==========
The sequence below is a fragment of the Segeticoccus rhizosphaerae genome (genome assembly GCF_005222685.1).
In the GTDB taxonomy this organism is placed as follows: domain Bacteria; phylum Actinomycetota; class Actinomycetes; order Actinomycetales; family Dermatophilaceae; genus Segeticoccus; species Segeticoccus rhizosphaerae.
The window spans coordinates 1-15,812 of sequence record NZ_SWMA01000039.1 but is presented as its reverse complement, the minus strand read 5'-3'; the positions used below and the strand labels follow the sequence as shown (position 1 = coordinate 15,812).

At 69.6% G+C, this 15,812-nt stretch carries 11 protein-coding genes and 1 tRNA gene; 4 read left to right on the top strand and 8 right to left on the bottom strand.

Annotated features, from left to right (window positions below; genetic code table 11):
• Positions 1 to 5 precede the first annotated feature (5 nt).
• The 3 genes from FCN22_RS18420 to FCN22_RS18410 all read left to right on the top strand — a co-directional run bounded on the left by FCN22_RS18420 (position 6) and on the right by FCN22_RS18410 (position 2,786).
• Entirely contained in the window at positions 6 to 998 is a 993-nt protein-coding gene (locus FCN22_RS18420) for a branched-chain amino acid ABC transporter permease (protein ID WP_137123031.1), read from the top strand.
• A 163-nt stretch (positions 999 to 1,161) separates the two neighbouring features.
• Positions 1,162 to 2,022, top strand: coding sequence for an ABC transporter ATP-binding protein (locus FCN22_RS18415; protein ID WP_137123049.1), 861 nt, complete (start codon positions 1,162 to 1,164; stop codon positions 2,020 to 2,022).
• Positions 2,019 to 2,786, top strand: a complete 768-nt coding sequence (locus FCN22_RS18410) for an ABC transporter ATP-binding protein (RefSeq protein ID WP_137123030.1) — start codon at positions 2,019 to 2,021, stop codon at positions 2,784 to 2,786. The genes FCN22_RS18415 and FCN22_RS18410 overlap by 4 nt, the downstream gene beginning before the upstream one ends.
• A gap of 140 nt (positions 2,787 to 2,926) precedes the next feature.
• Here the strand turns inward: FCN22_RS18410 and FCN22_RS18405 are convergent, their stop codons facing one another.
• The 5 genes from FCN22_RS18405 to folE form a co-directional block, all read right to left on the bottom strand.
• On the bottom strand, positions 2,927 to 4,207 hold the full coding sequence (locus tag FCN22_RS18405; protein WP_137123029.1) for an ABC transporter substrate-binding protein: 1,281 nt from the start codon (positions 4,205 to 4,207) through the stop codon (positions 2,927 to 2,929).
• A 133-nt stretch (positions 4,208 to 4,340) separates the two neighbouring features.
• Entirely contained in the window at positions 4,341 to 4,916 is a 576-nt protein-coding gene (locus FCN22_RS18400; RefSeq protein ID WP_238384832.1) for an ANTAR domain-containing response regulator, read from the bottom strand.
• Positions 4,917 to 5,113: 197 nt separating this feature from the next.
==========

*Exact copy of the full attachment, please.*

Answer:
The sequence below is a fragment of the Segeticoccus rhizosphaerae genome (genome assembly GCF_005222685.1).
In the GTDB taxonomy this organism is placed as follows: domain Bacteria; phylum Actinomycetota; class Actinomycetes; order Actinomycetales; family Dermatophilaceae; genus Segeticoccus; species Segeticoccus rhizosphaerae.
The window spans coordinates 1-15,812 of sequence record NZ_SWMA01000039.1 but is presented as its reverse complement, the minus strand read 5'-3'; the positions used below and the strand labels follow the sequence as shown (position 1 = coordinate 15,812).

At 69.6% G+C, this 15,812-nt stretch carries 11 protein-coding genes and 1 tRNA gene; 4 read left to right on the top strand and 8 right to left on the bottom strand.

Annotated features, from left to right (window positions below; genetic code table 11):
• Positions 1 to 5 precede the first annotated feature (5 nt).
• The 3 genes from FCN22_RS18420 to FCN22_RS18410 all read left to right on the top strand — a co-directional run bounded on the left by FCN22_RS18420 (position 6) and on the right by FCN22_RS18410 (position 2,786).
• Entirely contained in the window at positions 6 to 998 is a 993-nt protein-coding gene (locus FCN22_RS18420) for a branched-chain amino acid ABC transporter permease (protein ID WP_137123031.1), read from the top strand.
• A 163-nt stretch (positions 999 to 1,161) separates the two neighbouring features.
• Positions 1,162 to 2,022, top strand: coding sequence for an ABC transporter ATP-binding protein (locus FCN22_RS18415; protein ID WP_137123049.1), 861 nt, complete (start codon positions 1,162 to 1,164; stop codon positions 2,020 to 2,022).
• Positions 2,019 to 2,786, top strand: a complete 768-nt coding sequence (locus FCN22_RS18410) for an ABC transporter ATP-binding protein (RefSeq protein ID WP_137123030.1) — start codon at positions 2,019 to 2,021, stop codon at positions 2,784 to 2,786. The genes FCN22_RS18415 and FCN22_RS18410 overlap by 4 nt, the downstream gene beginning before the upstream one ends.
• A gap of 140 nt (positions 2,787 to 2,926) precedes the next feature.
• Here the strand turns inward: FCN22_RS18410 and FCN22_RS18405 are convergent, their stop codons facing one another.
• The 5 genes from FCN22_RS18405 to folE form a co-directional block, all read right to left on the bottom strand.
• On the bottom strand, positions 2,927 to 4,207 hold the full coding sequence (locus tag FCN22_RS18405; protein WP_137123029.1) for an ABC transporter substrate-binding protein: 1,281 nt from the start codon (positions 4,205 to 4,207) through the stop codon (positions 2,927 to 2,929).
• A 133-nt stretch (positions 4,208 to 4,340) separates the two neighbouring features.
• Entirely contained in the window at positions 4,341 to 4,916 is a 576-nt protein-coding gene (locus FCN22_RS18400; RefSeq protein ID WP_238384832.1) for an ANTAR domain-containing response regulator, read from the bottom strand.
• Positions 4,917 to 5,113: 197 nt separating this feature from the next.